The final passage which contains the expression ἡ πίστις σου σέσωκέν σε (hē pistis sou sesōken se) is Luke 7:36-50.  Unlike the passages discussed above, this contains no healing miracle.  In this pericope Jesus was having dinner with a Pharisee when a woman known to be a sinner entered and washed his feet with her tears, dried them with her hair and anointed them with perfume.  The woman was more insightful about who Jesus is than the Jewish leaders.  Jesus did not tell the woman that she was forgiven, but it was evident by her actions that she was aware of her new status.  Instead he declared her forgiveness to the dinner guests in order that her new status might be evident to the community.[xlviii]  But then, in verse 50:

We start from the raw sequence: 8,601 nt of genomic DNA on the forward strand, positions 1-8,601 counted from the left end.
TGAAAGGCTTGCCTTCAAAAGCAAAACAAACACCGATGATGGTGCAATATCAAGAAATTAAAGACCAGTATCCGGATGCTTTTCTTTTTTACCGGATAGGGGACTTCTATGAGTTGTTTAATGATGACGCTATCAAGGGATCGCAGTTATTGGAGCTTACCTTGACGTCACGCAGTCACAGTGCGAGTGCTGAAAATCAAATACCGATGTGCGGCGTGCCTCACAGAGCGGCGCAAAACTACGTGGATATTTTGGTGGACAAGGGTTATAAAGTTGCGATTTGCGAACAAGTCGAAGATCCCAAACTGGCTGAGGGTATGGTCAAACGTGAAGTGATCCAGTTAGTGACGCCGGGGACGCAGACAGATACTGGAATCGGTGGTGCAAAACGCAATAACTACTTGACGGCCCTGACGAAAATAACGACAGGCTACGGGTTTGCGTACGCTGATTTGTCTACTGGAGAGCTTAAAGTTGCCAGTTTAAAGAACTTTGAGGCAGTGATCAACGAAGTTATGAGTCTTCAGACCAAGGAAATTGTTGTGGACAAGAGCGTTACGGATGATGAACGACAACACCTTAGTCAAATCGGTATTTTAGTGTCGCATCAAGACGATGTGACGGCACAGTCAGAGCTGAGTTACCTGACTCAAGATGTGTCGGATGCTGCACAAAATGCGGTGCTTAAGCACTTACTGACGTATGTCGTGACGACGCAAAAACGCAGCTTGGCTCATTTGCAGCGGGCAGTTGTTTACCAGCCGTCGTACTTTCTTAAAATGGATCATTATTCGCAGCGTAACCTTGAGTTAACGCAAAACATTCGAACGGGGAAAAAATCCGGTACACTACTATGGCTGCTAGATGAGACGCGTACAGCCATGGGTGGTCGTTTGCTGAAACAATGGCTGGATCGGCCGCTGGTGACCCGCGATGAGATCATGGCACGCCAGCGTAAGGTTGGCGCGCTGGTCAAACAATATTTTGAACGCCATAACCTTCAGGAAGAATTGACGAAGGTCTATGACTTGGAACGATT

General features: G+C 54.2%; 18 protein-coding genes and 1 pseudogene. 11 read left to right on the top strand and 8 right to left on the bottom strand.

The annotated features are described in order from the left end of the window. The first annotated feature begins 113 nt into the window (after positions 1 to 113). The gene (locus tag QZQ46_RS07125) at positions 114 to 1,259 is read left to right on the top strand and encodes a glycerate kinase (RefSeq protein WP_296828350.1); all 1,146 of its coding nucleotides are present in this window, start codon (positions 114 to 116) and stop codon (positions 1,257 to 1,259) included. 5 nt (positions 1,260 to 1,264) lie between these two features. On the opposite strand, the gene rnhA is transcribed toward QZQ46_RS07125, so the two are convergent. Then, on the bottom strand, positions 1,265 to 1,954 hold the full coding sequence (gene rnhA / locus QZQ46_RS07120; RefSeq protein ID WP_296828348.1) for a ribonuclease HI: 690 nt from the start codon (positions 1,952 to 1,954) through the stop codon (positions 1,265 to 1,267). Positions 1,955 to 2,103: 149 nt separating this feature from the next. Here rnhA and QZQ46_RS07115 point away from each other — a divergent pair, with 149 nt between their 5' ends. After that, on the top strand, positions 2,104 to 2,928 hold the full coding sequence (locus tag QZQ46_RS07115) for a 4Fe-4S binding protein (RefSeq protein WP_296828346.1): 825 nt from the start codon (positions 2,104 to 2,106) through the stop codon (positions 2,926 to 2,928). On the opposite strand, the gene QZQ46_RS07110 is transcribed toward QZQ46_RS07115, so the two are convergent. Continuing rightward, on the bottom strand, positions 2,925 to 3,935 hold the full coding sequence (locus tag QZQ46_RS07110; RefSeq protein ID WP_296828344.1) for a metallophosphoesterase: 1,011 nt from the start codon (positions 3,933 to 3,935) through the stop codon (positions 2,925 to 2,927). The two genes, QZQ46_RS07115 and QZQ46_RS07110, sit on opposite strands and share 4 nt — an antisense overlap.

Jesus addresses her with words usually reserved for the conclusion of miracles of healing: ‘your faith has made you whole’ (8:48; 18:42; 17:19); and he sends her away ‘in peace’.  Such language cannot be limited to ‘spiritual’ well-being or even, in other co-texts, to ‘physical’ vitality, but speaks of a restoration to wholeness, including (even if not limited to) restoration to the full social intercourse from which she has been excluded.[xlix]